Admittedly, the value-added model has “volatility.” Reasons for instability from year to year could include factors size as significant differences in class size from year to year, an influenza outbreak, a group of disruptive students, construction noise during testing, and so on.
“Value-added methods have been criticized as being too imprecise, since they depend on the performance of a limited number of students in each classroom. Indeed, we do find that a teacher’s value-added [result] fluctuates from year to year and from class to class, as succeeding cohorts of students move through his or her classrooms. However, our analysis shows that volatility is not so large as to undercut the usefulness of value-added as an indicator of future performance,” the policy brief for the report said.
Second, the teachers with the highest value-added scores on state tests also tend to help students develop a deeper conceptual understanding as well. “We see evidence that teachers with high value-added on state tests also seem to help students perform better on the supplemental tests. This seems particularly true in mathematics,” the policy brief said.
In many classrooms, students reported spending a great deal of time preparing for state tests. “The teachers in such classrooms rarely show the highest value-added on state tests,” the policy brief said.
Third, the average student knows effective teaching when he or she experiences it. When collected appropriately, student perceptions of a teacher correlate to the teacher’s value-added estimates.
“When students report positive classroom experiences, those classrooms tend to achieve greater learning gains, and other classrooms taught by the same teacher appear to do so as well,” the policy brief said.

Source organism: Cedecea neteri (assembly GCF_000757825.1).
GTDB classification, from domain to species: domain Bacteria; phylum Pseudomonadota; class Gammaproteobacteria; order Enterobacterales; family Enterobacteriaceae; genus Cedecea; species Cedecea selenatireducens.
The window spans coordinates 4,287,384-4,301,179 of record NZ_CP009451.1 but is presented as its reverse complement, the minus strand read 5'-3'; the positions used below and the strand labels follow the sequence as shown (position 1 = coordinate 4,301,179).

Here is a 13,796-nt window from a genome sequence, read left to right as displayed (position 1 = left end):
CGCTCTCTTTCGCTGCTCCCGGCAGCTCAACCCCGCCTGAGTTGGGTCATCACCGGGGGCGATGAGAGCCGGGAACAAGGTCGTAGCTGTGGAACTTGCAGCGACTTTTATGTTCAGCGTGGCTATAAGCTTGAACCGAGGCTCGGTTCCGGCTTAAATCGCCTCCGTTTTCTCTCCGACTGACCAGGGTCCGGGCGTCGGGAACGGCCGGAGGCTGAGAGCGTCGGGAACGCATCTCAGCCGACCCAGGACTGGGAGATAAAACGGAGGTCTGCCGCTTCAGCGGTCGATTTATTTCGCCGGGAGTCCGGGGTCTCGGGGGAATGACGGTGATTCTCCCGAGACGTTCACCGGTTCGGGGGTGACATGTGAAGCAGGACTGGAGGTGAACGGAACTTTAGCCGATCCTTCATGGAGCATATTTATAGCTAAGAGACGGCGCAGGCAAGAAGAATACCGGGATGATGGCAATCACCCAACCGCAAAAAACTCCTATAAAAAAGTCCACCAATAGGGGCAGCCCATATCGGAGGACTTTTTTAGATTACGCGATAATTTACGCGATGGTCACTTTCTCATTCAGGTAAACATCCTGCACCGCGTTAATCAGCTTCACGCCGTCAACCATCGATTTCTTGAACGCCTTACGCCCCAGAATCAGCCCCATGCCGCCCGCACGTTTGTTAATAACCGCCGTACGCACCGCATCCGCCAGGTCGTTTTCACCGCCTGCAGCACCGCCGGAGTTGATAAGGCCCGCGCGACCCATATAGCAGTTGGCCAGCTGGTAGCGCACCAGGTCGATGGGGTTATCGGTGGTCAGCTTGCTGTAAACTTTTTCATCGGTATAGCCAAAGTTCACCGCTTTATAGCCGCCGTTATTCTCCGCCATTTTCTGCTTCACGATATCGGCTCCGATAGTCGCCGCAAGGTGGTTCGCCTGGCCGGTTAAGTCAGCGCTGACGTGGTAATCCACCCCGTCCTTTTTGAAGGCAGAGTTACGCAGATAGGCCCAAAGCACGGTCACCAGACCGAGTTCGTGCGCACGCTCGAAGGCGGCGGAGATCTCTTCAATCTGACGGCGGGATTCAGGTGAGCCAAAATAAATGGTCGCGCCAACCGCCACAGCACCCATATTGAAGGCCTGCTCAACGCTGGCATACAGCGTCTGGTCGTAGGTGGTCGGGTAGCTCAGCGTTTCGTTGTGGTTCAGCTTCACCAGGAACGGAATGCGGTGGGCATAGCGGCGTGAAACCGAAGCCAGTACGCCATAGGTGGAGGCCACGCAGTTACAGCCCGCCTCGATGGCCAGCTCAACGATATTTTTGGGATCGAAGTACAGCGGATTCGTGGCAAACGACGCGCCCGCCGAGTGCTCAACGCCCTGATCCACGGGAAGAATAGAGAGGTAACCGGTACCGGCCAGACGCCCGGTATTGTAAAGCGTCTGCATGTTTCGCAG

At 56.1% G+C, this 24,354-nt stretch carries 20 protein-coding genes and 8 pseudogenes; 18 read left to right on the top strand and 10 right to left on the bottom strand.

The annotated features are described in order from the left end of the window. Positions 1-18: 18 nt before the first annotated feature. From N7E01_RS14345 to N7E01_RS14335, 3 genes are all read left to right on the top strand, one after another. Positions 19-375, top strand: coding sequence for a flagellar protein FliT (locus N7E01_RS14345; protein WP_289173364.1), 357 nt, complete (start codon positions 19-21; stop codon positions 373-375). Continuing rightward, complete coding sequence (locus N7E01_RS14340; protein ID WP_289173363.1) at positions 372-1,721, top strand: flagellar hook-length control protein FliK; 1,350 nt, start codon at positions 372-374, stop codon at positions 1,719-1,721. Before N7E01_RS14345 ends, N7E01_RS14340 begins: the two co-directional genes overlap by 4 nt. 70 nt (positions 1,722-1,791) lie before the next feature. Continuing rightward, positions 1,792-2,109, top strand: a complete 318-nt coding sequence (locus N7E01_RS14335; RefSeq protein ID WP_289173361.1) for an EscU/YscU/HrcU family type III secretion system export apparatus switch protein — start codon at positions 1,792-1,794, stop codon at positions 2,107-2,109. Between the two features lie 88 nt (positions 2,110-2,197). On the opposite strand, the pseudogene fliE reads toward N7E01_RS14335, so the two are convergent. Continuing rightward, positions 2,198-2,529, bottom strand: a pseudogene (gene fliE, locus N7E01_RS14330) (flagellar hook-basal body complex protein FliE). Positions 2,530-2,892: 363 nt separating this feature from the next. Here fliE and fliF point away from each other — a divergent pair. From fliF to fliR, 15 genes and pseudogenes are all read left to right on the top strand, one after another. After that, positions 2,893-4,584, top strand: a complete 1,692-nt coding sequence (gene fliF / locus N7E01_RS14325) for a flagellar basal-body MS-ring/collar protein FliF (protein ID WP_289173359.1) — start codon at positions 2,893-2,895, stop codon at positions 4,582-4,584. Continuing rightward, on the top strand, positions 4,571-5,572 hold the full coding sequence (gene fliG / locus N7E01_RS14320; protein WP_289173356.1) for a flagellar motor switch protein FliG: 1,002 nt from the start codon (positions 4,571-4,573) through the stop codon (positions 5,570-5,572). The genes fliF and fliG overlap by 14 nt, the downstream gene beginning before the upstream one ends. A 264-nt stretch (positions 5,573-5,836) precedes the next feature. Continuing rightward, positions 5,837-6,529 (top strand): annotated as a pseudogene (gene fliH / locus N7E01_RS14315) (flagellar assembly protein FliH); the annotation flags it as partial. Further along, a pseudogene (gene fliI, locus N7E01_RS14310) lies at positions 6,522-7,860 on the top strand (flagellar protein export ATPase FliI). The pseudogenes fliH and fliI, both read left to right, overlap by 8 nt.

“Students’ perceptions have two other welcome characteristics: They provide a potentially important measure that can be used in non-tested grades and subjects. In addition, the information received by the teacher is more specific and actionable than value-added scores or test results alone,” it added.
Fourth, valid feedback need not be limited to test scores alone. By combining different sources of data, it is possible to provide diagnostic, targeted feedback to teachers who are eager to improve.
“The public discussion usually portrays only two options: the status quo (where there is no meaningful feedback for teachers) and a seemingly extreme world in which tests scores alone determine a teacher’s fate. Our results suggest that’s a false choice. It is possible to combine measures from different sources to get a more complete picture of teaching practice,” the policy brief said.
“Value-added scores alone, while important, do not recommend specific ways for teachers to improve,” it concluded.
Action steps for school leaders
“Reinventing the way we develop and evaluate teachers will require a thorough culture change in our schools,” the policy brief said. The researchers recommend that school leaders begin:
- Working with teachers to develop accurate lists of the students in their care, so that value-added data are as accurate as possible;
- Using confidential surveys to collect student feedback on specific aspects of a teacher’s practice, including those in non-tested grades and subjects;
- Retraining those who do classroom observations to provide more meaningful feedback; and
- Regularly checking that the measures they use allow them to explain the variation in student achievement gains among teachers.
“The best way to ensure that the evaluation system is providing valid and reliable feedback to teachers is to regularly verify that—on average—those who shine in their evaluations are producing larger student achievement gains,” the policy brief said.
The MET Project plans to release its next analyses in the spring and summer, followed by the final results next winter.
Link to the Report: “Learning about Teaching: Initial Findings from the Measures of Effective Teaching Project” (PDF)
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